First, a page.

Although U.S. homosexuals do not enjoy the same level of official government support as their Canadian counterparts, they have been quite successful in moulding society to suit their agenda. Jeffrey Satinover, a former fellow in psychiatry at Yale, and Charles Socarides, a prolific writer on psychiatric issues, both tell how the American Psychiatric Association, bowing to pressure from homosexuals, transformed homosexuality from a disorder to a lifestyle choice. According to Socarides, influential critics like Thomas Szasz and R.D. Laing fostered the notion in the 1960s and 1970s that no one is really mentally ill. Reality to Szasz and Laing is just a matter of personal choice.

Soon civil libertarians, including the American Civil Liberties Union, brought such ideas into the realm of sexual disorders and began to "challenge every aspect of the legal status of the mentally ill." Dr. Satinover's description of how homosexuals enacted a "cure" for themselves reads like an account of how radical feminists seized control of the Beijing Women's conference. When the American Psychiatric Association met in 1973 to formally consider the issue of homosexuality, the outcome "had already been arranged behind closed doors." Limiting conference time debate, relying on confusion and a low-response vote, the homosexuals achieved the removal of their affliction from the official list of psychiatric disorders. Only five years later, a survey of U.S. psychiatrists found that 31 per cent of them no longer viewed homosexuality as a pathology.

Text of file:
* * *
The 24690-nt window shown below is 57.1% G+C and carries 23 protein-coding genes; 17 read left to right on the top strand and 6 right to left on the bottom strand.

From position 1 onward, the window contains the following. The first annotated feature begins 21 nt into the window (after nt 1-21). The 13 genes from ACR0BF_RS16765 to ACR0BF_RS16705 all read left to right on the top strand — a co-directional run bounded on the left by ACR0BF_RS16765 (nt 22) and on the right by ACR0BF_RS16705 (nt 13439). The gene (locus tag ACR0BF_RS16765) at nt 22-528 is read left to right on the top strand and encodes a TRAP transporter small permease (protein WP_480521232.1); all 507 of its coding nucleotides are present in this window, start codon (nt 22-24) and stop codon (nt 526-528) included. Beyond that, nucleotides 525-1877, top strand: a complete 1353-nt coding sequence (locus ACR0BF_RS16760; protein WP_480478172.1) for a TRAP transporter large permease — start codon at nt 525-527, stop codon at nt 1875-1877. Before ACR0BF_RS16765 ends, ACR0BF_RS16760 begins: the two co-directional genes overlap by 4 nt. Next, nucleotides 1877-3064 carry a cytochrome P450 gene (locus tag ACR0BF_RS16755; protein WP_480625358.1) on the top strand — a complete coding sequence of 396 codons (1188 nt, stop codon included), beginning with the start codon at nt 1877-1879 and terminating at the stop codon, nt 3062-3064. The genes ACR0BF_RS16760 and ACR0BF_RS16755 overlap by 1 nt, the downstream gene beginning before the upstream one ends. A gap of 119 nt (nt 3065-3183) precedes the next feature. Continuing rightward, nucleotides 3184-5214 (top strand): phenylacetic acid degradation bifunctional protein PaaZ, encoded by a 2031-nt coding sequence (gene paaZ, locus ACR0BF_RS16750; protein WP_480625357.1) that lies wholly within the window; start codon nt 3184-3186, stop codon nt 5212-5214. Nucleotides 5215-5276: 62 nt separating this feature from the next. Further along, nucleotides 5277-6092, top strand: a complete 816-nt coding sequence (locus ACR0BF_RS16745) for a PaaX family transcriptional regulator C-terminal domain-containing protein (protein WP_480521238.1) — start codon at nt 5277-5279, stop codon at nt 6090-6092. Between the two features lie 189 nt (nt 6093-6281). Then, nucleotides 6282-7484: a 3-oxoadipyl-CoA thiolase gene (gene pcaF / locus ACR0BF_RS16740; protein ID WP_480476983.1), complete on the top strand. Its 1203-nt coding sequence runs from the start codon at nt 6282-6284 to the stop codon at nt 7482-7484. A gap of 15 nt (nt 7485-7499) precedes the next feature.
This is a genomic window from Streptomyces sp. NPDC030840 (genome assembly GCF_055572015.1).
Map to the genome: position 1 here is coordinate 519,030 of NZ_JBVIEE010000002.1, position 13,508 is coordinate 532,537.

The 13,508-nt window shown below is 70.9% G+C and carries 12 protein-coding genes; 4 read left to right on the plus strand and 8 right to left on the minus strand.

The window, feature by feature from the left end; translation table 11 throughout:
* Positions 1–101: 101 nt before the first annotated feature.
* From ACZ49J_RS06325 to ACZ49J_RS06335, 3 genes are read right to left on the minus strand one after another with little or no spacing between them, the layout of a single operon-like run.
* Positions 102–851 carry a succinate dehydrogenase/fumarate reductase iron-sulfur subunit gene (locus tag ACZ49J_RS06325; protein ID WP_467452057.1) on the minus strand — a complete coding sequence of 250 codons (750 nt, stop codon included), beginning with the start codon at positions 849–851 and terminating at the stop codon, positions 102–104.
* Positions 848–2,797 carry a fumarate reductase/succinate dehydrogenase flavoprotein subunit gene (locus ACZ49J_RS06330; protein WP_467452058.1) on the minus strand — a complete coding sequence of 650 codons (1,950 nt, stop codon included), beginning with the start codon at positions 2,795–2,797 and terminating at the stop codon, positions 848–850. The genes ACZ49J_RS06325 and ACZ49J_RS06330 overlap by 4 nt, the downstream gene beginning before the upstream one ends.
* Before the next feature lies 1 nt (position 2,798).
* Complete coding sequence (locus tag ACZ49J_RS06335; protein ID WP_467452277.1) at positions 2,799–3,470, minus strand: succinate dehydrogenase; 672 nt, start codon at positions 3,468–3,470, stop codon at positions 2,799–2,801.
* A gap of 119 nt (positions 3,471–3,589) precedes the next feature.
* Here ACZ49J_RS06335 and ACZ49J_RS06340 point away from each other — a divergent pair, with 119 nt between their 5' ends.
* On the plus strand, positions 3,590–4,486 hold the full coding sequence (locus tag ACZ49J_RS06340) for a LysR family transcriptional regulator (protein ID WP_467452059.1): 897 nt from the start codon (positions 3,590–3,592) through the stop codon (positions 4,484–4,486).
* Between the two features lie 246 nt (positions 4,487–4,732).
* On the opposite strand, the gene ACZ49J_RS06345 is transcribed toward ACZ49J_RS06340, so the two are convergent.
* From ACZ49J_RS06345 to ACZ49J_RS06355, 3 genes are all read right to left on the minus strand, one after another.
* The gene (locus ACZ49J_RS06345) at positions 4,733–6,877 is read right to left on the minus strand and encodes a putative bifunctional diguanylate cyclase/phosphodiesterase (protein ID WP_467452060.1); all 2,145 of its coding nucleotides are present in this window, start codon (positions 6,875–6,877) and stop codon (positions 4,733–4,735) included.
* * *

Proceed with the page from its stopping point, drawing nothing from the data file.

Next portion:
On an even more sinister note, Satinover details how homosexuals tried to brand as a "violation of professional conduct," the actions of any psychiatrists who would dare to try to help a homosexual patient overcome his pathology. The homosexuals and their supporters only backed off from forcing their new agenda item on the medical profession when psychiatrists who help homosexuals threatened to sue the APA and reopen the 1973 decision.